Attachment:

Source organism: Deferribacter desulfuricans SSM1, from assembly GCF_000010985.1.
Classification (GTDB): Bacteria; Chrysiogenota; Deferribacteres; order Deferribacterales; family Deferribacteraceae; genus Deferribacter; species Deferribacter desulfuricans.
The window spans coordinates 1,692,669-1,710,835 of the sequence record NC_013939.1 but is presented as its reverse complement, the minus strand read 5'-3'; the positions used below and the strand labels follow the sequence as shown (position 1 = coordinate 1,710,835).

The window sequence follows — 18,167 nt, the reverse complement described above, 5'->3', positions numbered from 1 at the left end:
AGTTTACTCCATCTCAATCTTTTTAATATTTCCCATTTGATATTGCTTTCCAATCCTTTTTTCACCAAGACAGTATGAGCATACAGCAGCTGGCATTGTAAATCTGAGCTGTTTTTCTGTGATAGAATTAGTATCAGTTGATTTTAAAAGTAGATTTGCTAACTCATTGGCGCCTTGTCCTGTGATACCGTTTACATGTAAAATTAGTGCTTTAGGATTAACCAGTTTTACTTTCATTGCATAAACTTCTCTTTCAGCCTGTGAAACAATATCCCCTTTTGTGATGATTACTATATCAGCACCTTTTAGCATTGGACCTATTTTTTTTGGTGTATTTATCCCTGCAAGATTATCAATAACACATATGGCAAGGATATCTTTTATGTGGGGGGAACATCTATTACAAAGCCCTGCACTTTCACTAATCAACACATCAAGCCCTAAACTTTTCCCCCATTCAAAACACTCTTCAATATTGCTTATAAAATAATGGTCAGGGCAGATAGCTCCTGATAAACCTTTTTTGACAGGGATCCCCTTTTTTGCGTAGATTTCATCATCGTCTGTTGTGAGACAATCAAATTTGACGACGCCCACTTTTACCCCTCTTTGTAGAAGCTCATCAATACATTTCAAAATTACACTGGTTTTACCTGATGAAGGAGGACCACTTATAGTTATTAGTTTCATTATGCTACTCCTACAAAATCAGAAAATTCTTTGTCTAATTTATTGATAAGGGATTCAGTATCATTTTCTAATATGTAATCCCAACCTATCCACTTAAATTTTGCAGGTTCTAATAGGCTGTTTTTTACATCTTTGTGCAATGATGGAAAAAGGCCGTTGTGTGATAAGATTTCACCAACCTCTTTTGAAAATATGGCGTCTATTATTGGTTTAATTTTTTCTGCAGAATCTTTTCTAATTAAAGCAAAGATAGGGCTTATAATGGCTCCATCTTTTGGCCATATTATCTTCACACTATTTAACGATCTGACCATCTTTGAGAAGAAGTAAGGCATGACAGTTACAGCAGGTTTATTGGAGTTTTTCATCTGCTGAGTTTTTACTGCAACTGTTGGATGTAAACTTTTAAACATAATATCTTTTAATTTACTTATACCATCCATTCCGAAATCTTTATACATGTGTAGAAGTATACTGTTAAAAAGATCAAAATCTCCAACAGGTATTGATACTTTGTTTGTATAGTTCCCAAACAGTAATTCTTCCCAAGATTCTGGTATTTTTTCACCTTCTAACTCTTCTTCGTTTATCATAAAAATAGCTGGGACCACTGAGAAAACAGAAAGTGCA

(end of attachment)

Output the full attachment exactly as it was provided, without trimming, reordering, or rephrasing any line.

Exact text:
Source organism: Deferribacter desulfuricans SSM1, from assembly GCF_000010985.1.
Classification (GTDB): Bacteria; Chrysiogenota; Deferribacteres; order Deferribacterales; family Deferribacteraceae; genus Deferribacter; species Deferribacter desulfuricans.
The window spans coordinates 1,692,669-1,710,835 of the sequence record NC_013939.1 but is presented as its reverse complement, the minus strand read 5'-3'; the positions used below and the strand labels follow the sequence as shown (position 1 = coordinate 1,710,835).

The window sequence follows — 18,167 nt, the reverse complement described above, 5'->3', positions numbered from 1 at the left end:
AGTTTACTCCATCTCAATCTTTTTAATATTTCCCATTTGATATTGCTTTCCAATCCTTTTTTCACCAAGACAGTATGAGCATACAGCAGCTGGCATTGTAAATCTGAGCTGTTTTTCTGTGATAGAATTAGTATCAGTTGATTTTAAAAGTAGATTTGCTAACTCATTGGCGCCTTGTCCTGTGATACCGTTTACATGTAAAATTAGTGCTTTAGGATTAACCAGTTTTACTTTCATTGCATAAACTTCTCTTTCAGCCTGTGAAACAATATCCCCTTTTGTGATGATTACTATATCAGCACCTTTTAGCATTGGACCTATTTTTTTTGGTGTATTTATCCCTGCAAGATTATCAATAACACATATGGCAAGGATATCTTTTATGTGGGGGGAACATCTATTACAAAGCCCTGCACTTTCACTAATCAACACATCAAGCCCTAAACTTTTCCCCCATTCAAAACACTCTTCAATATTGCTTATAAAATAATGGTCAGGGCAGATAGCTCCTGATAAACCTTTTTTGACAGGGATCCCCTTTTTTGCGTAGATTTCATCATCGTCTGTTGTGAGACAATCAAATTTGACGACGCCCACTTTTACCCCTCTTTGTAGAAGCTCATCAATACATTTCAAAATTACACTGGTTTTACCTGATGAAGGAGGACCACTTATAGTTATTAGTTTCATTATGCTACTCCTACAAAATCAGAAAATTCTTTGTCTAATTTATTGATAAGGGATTCAGTATCATTTTCTAATATGTAATCCCAACCTATCCACTTAAATTTTGCAGGTTCTAATAGGCTGTTTTTTACATCTTTGTGCAATGATGGAAAAAGGCCGTTGTGTGATAAGATTTCACCAACCTCTTTTGAAAATATGGCGTCTATTATTGGTTTAATTTTTTCTGCAGAATCTTTTCTAATTAAAGCAAAGATAGGGCTTATAATGGCTCCATCTTTTGGCCATATTATCTTCACACTATTTAACGATCTGACCATCTTTGAGAAGAAGTAAGGCATGACAGTTACAGCAGGTTTATTGGAGTTTTTCATCTGCTGAGTTTTTACTGCAACTGTTGGATGTAAACTTTTAAACATAATATCTTTTAATTTACTTATACCATCCATTCCGAAATCTTTATACATGTGTAGAAGTATACTGTTAAAAAGATCAAAATCTCCAACAGGTATTGATACTTTGTTTGTATAGTTCCCAAACAGTAATTCTTCCCAAGATTCTGGTATTTTTTCACCTTCTAACTCTTCTTCGTTTATCATAAAAATAGCTGGGACCACTGAGAAAACAGAAAGTGCA